The Law that Liberates


Have you ever opened your mouth and said something only to think afterwards “I wish I hadn’t said that!” I do it all the time…
Well this week I wonder whether Rowan Williams, the Archbishop of Canterbury, had a similar feeling after the British media whipped up a storm in the wake of him suggesting that it was inevitable that some aspects of Muslim Sharia law would be incorporated into British law…
As it was reported you would think that he had suggested the stoning of rape victims and the cutting off of thieves’ hands… (and given that many of the papers criticising him would suggest that such punishments would be going easy on thieves, I don't know what their problem is!) What he was actually advocating, was the recognition of the legal standing of some of the Sharia councils already active across Britain, operating, not in the field of criminal, but civil and family law, including the power to marry and divorce. He suggested giving these councils legal recognition in exchange for making them fully subject to British law. But of course that wouldn’t make a good tabloid headline, or a soundbite on the news.

Some people have said that they agree with him but that he is naive in the way he allows himself to be misquoted... I don't know about that. I think that he plays the doddery cleric/academic card, as a way of getting discussions out into the public square whilst using himself as a lightning rod for extreme opinion.
I also don’t know whether the incorporation of some aspects of Sharia Law into British Law is a good idea or not, not because, as some people fear that there may be a twin-track approach to law for different communities... because, again, that is not what he was advocating, but whether you can recognise certain aspects of Sharia law that are compatible with current British social and legal values, without also giving the green light to some less admirable aspects of Sharia and how it has been applied in more conservative contexts.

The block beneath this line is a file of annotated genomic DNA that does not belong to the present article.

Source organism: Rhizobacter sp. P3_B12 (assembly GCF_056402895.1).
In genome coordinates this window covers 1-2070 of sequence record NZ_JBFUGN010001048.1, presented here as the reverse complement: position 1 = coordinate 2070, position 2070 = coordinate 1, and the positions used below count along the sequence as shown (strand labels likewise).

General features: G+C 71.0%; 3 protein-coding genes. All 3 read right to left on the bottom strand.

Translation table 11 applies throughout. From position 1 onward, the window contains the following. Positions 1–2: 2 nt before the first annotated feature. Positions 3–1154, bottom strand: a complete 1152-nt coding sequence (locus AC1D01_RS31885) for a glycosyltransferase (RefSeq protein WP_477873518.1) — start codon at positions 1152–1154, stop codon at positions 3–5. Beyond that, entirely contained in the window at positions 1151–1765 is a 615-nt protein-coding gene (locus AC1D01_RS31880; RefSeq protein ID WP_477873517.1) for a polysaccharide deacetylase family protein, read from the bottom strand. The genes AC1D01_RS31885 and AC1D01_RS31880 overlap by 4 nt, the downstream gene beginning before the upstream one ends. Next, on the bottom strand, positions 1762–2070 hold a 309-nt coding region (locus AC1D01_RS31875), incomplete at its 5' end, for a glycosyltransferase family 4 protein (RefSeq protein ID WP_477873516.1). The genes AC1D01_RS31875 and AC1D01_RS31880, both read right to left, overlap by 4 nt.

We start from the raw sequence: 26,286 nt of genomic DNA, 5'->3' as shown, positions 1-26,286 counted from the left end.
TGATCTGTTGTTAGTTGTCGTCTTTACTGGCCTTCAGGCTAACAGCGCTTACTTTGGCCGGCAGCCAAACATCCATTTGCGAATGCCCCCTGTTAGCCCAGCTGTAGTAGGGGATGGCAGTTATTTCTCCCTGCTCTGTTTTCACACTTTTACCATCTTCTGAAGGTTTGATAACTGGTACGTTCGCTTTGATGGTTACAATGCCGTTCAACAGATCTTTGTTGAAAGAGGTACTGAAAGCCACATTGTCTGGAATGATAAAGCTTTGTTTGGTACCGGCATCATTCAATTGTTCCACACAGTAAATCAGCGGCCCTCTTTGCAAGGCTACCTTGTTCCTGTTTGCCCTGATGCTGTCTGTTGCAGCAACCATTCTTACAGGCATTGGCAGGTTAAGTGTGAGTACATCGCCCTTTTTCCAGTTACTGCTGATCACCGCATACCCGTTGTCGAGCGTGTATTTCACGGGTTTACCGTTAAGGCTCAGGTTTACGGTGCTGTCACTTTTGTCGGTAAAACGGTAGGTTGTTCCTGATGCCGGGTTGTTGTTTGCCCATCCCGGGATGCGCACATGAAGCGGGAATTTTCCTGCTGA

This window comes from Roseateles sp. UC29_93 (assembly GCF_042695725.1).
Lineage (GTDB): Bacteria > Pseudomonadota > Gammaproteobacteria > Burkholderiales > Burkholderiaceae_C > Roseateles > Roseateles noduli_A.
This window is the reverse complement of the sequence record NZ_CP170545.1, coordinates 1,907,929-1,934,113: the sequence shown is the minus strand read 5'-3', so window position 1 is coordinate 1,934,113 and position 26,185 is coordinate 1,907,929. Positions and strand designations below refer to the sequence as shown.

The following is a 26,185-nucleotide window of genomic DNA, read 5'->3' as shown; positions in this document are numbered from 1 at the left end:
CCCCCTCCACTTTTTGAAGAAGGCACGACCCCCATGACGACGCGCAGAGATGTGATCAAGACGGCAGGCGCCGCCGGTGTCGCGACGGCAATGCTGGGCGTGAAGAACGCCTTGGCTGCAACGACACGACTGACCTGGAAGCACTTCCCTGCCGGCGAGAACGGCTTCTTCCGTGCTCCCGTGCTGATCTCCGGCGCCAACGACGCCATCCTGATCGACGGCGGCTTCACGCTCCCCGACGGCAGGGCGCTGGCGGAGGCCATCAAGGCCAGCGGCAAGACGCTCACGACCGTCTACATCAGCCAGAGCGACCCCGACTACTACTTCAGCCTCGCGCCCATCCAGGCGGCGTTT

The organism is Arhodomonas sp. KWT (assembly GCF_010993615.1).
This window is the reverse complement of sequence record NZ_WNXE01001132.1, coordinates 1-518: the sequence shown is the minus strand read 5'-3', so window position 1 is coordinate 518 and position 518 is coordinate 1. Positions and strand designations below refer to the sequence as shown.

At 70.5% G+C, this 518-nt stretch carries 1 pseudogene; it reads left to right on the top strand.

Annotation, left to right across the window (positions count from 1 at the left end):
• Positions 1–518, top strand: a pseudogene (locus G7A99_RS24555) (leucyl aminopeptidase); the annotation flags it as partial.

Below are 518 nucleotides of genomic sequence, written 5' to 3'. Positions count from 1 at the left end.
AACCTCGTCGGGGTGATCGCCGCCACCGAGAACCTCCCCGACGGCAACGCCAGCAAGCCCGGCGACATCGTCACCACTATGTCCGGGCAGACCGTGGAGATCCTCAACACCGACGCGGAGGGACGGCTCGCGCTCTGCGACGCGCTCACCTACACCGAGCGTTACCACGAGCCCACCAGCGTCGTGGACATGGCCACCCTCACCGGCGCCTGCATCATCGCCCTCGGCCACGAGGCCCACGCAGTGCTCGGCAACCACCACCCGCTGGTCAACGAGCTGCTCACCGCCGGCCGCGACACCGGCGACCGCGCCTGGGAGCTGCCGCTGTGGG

However, here in Northern Ireland we face similar problems incorporating community restorative justice programmes into the statutory legal system. Unless we do, these programmes will remain unregulated and be subject to no official scrutiny.
But the whole episode also reminded me that we have a very narrow definition of what law is all about. In Britain we see law and religion as almost completely separate… Yet in Jewish, early Christian and Islamic teaching you can’t have one without the other. Indeed the first five books of the Old Testament, which are held as sacred by all 3 of these religions to one extent or another, are collectively known as “The Law…” Within those pages we do find various lists of do’s and don’ts… But they are mostly a story of God’s continuing relationship with humanity, despite our constant disobedience…
The psalmist says this law is perfect restoring the soul… While in the New Testament, James says that this perfect law brings freedom… rather than restrictions…
In the Sermon on the Mount Jesus said he came to fulfil this law… How he came to do that has been the subject of debate for many years... some say he came to pay its penalty… some say he came to show the full implications of the law... some say that he came to show how it should be lived out...

Whatever he meant, if we take the insights of the Psalmist and James as appropriate, then what Jesus, the fulfilment of the Law, offers is the restoration our souls, and real freedom... A law that liberates...
A shorter version of this blog was broadcast as the Dawn Reflections Review of the Week on Downtown Radio on the 10th February, 2008. William Crawley the presenter of Sunday Sequence on Radio Ulster also touches on this subject on his blog.

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